Women are being “left behind” as the economy evolves, with the best paid new jobs going to men, new figures suggest.
A report by the Royal Society for the Encouragement of Arts, Manufactures and Commerce (RSA) found almost 400,000 jobs held by women in the public sector, banking and retail have been lost since 2011.
The charity warned of a “double-whammy” that has hurt female workers, who have lost out to the best paid jobs in the “new economy” and borne the brunt of austerity measures in the public sector.
Female workers have further lost out because of the fall in private-sector roles such as retail cashiers, personal assistants and hairdressers, according to the analysis.
The RSA’s Field Guide to the Future of Work found programmers and software developers as well as HR managers and directors were among the top 20 fastest growing occupations, while retail cashiers and checkout operators were among the fastest shrinking.
Many jobs in the new economy are well-paid but the research found only one in 20 new coders and programmers are women.
Benedict Dellot, head of the RSA Future Work Centre, said the “cliche of tech bros” was “entirely warranted”.
We knew that the tech industry was highly gendered but the scale of the problem is shockingBenedict Dellot
Mr Dellot said: “The advent of autonomous vehicles, personal voice assistants and picking and packing machines in warehouses shows that the age of automation is well and truly upon us.
“Contrary to what many people believe, this has not led to widespread job losses.
“Unemployment is at its lowest level in 45 years and many good quality jobs are being created in the high-value technology sector.
“But the forces of creative destruction can be brutal for those on the losing side.
“The evidence is stacking up that women are being left behind in the new economy.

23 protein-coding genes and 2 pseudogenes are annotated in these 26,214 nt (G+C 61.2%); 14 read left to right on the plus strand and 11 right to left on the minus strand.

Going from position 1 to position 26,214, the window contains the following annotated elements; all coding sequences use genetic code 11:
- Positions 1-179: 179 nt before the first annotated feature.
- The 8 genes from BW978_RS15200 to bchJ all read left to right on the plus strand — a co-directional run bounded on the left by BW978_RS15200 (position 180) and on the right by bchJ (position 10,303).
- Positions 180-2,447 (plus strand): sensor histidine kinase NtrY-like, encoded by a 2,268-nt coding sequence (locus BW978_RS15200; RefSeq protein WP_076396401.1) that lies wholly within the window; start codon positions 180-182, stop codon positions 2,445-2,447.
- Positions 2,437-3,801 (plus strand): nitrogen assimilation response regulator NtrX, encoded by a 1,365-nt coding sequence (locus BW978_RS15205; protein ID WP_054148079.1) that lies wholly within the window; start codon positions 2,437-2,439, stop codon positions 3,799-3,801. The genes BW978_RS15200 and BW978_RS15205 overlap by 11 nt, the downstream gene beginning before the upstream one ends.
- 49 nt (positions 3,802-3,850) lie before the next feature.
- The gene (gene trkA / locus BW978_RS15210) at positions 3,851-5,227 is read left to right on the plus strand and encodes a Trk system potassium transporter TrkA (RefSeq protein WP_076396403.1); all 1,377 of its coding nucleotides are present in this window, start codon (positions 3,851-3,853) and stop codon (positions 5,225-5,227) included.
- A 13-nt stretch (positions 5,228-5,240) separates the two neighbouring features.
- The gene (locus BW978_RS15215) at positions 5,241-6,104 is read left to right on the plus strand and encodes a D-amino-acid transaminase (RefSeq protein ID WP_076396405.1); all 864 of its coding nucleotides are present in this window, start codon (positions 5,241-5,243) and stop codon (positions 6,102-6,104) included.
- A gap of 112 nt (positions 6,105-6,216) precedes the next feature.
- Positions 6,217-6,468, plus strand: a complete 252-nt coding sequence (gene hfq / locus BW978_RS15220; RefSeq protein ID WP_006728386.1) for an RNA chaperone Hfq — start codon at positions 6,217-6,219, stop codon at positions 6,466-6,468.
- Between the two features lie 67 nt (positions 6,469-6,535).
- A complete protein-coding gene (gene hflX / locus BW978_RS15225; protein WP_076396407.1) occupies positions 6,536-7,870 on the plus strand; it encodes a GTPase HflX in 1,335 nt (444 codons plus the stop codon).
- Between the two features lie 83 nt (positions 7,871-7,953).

“The cliche of tech bros is entirely warranted. Barely one in 20 new coders and programmers are women.
“We knew that the tech industry was highly gendered but the scale of the problem is shocking.”
He added: “The good news is that there is time to respond. We are still in the early stages of the age of automation and many jobs are yet to be affected.
“The challenge for government, employers and educators is to make sure the 2020s play out differently to the 2010s so that everyone – regardless of gender, age or location – shares in the spoils of new technology.
“This means establishing Personal Training Accounts to power lifelong learning and career changes, experimenting with Job Security Councils, as they have in Sweden, to give workers greater voice over which technology is deployed in the workplace, shifting the burden of our tax system away from workers to those who own the ‘machines’ and adopting new standards that prevent excessive monitoring and surveillance in the workplace.”
A Government spokeswoman said: “We are committed to eliminating inequality in the workplace and have seen more women in work than ever before, with the gender pay gap lower than it has ever been. And we are going even further by investing in schemes to support women who want to return to work.”